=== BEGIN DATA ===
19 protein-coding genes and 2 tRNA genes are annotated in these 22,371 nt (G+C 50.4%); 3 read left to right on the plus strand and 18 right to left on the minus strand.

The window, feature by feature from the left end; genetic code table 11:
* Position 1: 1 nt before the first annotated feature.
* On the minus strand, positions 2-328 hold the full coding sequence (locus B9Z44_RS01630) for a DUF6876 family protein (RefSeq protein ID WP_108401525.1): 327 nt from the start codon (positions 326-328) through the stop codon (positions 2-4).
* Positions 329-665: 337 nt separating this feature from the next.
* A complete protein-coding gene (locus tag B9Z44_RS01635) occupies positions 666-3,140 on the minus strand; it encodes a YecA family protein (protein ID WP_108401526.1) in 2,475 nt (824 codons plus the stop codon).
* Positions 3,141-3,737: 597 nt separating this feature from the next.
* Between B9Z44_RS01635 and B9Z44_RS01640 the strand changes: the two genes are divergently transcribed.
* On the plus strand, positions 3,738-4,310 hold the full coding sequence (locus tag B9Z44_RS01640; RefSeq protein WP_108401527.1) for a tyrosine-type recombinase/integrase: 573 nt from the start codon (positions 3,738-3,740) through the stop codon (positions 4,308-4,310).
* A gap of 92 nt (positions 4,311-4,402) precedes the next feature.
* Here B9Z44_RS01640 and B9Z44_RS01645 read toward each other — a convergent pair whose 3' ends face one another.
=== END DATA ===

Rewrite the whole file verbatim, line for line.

19 protein-coding genes and 2 tRNA genes are annotated in these 22,371 nt (G+C 50.4%); 3 read left to right on the plus strand and 18 right to left on the minus strand.

The window, feature by feature from the left end; genetic code table 11:
* Position 1: 1 nt before the first annotated feature.
* On the minus strand, positions 2-328 hold the full coding sequence (locus B9Z44_RS01630) for a DUF6876 family protein (RefSeq protein ID WP_108401525.1): 327 nt from the start codon (positions 326-328) through the stop codon (positions 2-4).
* Positions 329-665: 337 nt separating this feature from the next.
* A complete protein-coding gene (locus tag B9Z44_RS01635) occupies positions 666-3,140 on the minus strand; it encodes a YecA family protein (protein ID WP_108401526.1) in 2,475 nt (824 codons plus the stop codon).
* Positions 3,141-3,737: 597 nt separating this feature from the next.
* Between B9Z44_RS01635 and B9Z44_RS01640 the strand changes: the two genes are divergently transcribed.
* On the plus strand, positions 3,738-4,310 hold the full coding sequence (locus tag B9Z44_RS01640; RefSeq protein WP_108401527.1) for a tyrosine-type recombinase/integrase: 573 nt from the start codon (positions 3,738-3,740) through the stop codon (positions 4,308-4,310).
* A gap of 92 nt (positions 4,311-4,402) precedes the next feature.
* Here B9Z44_RS01640 and B9Z44_RS01645 read toward each other — a convergent pair whose 3' ends face one another.